Pictured below are the game board, tokens and dice, and box top of the first Wizard of Oz board game, sold by Parker Bros. in 1921. L. Frank Baum published 14 Oz books between 1900 and 1920. Well before the classic 1939 movie came out, the books spawned many theatrical adaptations, as well as saga-themed objects like dolls, figurines, and this board game.
The story’s popularity was such that this wasn’t even the first Parker Bros. Oz game. That was the Wogglebug Game of Conundrums, a card game published in 1905 and based on a character from Baum’s second Oz book, the sequel to Wizard. (You can see Wogglebug in the bottom right-hand quadrant of this gameboard.)
Many of the characters and places scattered around the 1921 board will be unfamiliar to people who know the Oz story from the 1939 movie or the original book (by far the most famous of the series). The presence of Woot and Ugu shows how familiar the whole Oz series would have been to the game’s audience.
A group of Oz fans played the game at Winkie Con (Oz Con International) in 2011. Happily, one of them took pictures of the pages of the instruction booklet, so I can report that the gameplay is fairly straightforward.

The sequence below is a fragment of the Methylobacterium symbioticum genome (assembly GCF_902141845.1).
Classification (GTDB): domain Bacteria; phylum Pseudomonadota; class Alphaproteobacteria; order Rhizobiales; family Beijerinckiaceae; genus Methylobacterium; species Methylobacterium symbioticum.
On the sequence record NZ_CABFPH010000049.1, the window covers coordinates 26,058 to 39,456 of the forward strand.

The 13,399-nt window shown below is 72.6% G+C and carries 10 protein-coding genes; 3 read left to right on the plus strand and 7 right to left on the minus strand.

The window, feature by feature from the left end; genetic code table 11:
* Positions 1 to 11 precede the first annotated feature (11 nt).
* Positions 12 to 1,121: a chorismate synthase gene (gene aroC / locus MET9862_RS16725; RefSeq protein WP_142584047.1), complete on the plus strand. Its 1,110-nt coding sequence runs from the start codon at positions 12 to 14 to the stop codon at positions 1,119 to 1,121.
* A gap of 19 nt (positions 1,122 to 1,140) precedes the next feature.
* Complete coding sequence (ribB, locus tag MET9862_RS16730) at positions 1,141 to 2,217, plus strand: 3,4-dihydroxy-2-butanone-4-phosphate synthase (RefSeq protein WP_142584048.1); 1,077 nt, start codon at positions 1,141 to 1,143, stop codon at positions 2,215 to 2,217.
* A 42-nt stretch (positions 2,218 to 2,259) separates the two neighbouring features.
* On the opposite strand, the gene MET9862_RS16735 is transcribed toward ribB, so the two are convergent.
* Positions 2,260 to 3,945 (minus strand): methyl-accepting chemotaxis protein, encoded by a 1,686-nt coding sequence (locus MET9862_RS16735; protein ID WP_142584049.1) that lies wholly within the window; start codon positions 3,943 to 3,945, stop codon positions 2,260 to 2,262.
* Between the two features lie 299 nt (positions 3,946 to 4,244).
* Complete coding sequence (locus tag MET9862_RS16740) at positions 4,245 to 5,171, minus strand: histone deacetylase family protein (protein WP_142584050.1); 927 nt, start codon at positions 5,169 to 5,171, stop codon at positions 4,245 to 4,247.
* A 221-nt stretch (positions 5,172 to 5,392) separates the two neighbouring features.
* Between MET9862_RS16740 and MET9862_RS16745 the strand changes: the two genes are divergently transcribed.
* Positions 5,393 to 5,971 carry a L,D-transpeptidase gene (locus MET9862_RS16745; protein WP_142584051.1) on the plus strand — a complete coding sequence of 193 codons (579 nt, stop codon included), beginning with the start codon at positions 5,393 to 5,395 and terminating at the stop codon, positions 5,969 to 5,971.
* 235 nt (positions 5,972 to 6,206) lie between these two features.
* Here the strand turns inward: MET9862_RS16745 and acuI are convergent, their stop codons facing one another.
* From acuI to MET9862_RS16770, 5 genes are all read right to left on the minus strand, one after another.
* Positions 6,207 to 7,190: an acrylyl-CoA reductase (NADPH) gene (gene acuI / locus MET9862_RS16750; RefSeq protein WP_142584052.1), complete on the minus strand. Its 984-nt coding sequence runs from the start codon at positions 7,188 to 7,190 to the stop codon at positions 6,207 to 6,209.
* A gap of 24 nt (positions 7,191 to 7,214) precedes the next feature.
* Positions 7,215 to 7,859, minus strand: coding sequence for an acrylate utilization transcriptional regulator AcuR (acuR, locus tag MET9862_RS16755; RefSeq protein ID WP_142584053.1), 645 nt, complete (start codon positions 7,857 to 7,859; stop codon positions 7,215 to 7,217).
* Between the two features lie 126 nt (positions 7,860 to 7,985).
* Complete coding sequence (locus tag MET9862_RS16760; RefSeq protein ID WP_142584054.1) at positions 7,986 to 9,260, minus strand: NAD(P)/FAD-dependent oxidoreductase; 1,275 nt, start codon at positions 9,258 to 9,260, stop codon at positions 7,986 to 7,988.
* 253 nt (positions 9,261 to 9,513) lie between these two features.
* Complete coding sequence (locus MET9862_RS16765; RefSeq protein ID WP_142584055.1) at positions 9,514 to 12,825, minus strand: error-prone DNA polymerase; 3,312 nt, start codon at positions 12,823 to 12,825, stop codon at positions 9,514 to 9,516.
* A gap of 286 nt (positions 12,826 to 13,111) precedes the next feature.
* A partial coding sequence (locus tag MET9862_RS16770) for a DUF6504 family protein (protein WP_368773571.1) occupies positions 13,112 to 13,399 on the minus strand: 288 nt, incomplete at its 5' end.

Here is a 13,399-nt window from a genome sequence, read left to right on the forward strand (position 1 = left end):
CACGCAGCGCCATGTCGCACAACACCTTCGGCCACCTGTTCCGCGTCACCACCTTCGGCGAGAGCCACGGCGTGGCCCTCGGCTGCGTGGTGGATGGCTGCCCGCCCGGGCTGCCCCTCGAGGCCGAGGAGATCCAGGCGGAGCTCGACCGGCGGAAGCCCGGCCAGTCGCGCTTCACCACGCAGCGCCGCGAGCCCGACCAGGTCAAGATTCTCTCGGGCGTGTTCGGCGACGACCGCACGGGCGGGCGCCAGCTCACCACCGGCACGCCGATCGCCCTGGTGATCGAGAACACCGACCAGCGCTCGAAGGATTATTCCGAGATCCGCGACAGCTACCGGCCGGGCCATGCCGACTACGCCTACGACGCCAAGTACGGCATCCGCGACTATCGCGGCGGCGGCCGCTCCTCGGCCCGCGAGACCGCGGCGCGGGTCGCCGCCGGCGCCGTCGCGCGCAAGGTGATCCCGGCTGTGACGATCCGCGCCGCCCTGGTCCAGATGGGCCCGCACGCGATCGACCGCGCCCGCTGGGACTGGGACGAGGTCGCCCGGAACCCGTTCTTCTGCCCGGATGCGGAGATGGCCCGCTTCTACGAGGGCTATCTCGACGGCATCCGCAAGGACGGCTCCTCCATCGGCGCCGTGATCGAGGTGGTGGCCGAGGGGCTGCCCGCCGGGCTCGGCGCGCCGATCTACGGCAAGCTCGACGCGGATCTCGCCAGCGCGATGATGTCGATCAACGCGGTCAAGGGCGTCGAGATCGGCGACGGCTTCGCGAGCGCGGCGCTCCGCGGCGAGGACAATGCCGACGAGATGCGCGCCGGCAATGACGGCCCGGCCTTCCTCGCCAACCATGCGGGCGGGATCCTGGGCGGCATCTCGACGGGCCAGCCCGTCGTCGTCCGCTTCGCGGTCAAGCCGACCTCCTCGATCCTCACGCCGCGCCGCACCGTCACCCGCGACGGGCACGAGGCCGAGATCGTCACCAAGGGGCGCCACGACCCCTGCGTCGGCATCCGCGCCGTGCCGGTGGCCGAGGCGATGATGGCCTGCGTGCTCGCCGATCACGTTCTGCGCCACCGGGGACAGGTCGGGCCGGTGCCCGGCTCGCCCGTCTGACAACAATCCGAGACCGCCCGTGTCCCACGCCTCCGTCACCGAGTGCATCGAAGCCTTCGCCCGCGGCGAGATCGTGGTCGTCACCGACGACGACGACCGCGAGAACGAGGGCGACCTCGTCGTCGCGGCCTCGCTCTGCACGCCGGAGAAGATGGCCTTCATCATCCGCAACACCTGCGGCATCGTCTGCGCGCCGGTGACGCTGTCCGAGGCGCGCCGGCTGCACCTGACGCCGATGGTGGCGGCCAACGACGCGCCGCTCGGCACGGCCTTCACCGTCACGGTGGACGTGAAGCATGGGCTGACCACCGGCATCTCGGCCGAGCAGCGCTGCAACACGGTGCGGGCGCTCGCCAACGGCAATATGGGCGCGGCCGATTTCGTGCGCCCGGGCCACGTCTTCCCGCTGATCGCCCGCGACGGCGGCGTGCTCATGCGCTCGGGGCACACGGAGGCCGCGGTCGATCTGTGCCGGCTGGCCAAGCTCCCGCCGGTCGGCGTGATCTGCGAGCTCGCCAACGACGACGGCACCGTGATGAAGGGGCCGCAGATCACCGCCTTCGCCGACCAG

The unusually marked set of dice features the letters in the word “WIZARD” in lieu of numbers. Players roll the dice and see how many letters of “WIZARD” they can turn up (so, if you roll a “WIZZAA,” you move four spaces). Red-numbered spaces give you a forward bump. The first to reach the Wizard on space 121, and to roll the correct combination of dice to be let “in” to the Emerald City, wins.
Parker Brothers rereleased this game, with wooden playing pieces instead of pewter ones, after the 1939 film became a hit.
An edition of the 1921 game will go up for auction in Philadelphia on April 10.
TODAY IN SLATE
I was hit by a teacher in an East Texas public school. It taught me nothing.
Republicans Like Scott Walker Are Building Campaigns Around Problems That Don’t Exist
How Can We Investigate Potential Dangers of Fracking Without Being Alarmist?
The Best Way to Organize Your Fridge
If You’re Outraged by the NFL, Follow This Satirical Blowhard on Twitter
Hidden Messages in Corporate Logos
Subtle cues from FedEx, Amazon, and others.
Giving Up on Goodell
How the NFL lost the trust of its most loyal reporters.